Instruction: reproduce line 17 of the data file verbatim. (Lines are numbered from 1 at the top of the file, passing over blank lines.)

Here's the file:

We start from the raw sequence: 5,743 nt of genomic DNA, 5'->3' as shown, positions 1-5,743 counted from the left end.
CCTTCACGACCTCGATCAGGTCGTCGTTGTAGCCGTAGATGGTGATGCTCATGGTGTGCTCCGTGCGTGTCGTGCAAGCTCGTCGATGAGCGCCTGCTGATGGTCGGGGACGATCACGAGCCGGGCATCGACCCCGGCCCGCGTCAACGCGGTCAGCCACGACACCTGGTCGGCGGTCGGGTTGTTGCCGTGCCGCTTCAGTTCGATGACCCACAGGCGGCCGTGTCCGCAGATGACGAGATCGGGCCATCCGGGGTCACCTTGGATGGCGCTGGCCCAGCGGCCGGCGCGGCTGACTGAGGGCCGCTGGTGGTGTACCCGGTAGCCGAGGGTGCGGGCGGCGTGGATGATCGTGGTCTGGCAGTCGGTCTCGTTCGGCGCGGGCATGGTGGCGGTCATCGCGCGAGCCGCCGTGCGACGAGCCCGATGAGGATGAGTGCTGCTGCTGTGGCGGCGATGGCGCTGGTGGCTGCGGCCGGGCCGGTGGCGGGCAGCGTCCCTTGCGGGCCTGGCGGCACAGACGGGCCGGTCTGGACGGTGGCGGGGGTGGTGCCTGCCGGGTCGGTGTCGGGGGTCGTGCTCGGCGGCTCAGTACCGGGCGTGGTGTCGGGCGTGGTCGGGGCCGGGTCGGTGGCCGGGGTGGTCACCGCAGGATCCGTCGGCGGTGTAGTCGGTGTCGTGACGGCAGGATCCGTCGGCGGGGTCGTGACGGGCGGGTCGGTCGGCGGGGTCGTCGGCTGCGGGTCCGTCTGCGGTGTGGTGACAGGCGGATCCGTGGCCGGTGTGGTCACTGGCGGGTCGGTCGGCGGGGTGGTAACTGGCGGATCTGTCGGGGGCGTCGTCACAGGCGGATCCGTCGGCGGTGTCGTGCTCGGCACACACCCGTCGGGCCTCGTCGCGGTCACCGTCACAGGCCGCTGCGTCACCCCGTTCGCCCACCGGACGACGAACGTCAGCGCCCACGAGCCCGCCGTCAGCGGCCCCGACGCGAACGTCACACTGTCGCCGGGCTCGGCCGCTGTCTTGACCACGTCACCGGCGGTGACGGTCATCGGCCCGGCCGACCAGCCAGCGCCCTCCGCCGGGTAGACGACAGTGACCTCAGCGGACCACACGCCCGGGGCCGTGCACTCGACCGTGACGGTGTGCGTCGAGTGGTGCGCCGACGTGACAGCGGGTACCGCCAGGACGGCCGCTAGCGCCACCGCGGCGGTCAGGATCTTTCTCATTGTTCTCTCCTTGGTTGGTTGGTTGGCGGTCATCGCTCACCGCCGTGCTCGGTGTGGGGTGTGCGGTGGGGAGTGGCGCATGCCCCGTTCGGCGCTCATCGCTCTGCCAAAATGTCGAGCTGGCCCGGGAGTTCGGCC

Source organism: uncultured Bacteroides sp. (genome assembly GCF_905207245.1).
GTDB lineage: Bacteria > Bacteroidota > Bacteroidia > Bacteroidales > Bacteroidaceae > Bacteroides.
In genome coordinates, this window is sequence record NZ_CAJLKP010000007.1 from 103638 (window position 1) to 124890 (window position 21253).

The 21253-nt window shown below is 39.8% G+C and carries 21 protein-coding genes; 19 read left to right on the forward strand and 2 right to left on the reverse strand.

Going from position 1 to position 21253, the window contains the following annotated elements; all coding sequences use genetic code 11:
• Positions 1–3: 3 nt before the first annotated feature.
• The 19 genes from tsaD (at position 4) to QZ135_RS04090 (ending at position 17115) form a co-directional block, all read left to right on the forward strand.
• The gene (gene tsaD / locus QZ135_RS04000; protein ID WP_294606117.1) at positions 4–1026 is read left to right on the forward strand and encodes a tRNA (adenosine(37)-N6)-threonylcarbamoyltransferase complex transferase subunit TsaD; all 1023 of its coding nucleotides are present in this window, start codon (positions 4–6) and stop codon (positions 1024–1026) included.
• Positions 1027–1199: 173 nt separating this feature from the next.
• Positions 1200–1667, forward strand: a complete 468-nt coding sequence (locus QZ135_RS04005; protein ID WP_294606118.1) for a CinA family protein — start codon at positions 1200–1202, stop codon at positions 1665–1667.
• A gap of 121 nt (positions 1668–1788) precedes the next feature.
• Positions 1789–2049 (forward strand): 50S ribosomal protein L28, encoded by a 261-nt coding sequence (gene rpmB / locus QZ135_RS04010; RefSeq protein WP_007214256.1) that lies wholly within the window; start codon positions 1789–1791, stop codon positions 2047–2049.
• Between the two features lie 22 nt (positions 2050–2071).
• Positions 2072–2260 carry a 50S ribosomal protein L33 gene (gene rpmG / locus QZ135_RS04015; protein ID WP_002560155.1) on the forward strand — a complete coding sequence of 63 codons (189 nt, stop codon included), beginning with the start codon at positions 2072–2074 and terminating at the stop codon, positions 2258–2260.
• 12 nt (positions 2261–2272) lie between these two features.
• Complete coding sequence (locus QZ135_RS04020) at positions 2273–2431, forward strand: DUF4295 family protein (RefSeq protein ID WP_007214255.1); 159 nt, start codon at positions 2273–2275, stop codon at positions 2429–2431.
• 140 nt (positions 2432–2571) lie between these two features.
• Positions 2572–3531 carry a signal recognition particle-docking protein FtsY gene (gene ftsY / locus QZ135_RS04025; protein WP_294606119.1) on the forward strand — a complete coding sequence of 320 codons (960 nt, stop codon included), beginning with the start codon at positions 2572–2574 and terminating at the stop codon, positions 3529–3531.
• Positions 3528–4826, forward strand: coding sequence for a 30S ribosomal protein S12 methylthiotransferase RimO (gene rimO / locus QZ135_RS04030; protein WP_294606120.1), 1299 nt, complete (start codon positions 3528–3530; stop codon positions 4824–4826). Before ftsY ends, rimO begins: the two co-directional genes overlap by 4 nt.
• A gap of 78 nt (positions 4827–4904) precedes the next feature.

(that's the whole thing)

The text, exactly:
• 12 nt (positions 2261–2272) lie between these two features.